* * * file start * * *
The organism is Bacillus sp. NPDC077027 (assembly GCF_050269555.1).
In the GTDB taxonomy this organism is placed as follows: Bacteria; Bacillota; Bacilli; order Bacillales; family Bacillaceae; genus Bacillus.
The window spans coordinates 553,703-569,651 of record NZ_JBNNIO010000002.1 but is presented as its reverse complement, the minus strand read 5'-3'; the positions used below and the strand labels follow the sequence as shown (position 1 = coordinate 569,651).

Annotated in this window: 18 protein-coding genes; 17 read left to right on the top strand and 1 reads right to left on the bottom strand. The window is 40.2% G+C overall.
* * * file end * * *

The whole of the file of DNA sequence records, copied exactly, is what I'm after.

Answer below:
The organism is Bacillus sp. NPDC077027 (assembly GCF_050269555.1).
In the GTDB taxonomy this organism is placed as follows: Bacteria; Bacillota; Bacilli; order Bacillales; family Bacillaceae; genus Bacillus.
The window spans coordinates 553,703-569,651 of record NZ_JBNNIO010000002.1 but is presented as its reverse complement, the minus strand read 5'-3'; the positions used below and the strand labels follow the sequence as shown (position 1 = coordinate 569,651).

Annotated in this window: 18 protein-coding genes; 17 read left to right on the top strand and 1 reads right to left on the bottom strand. The window is 40.2% G+C overall.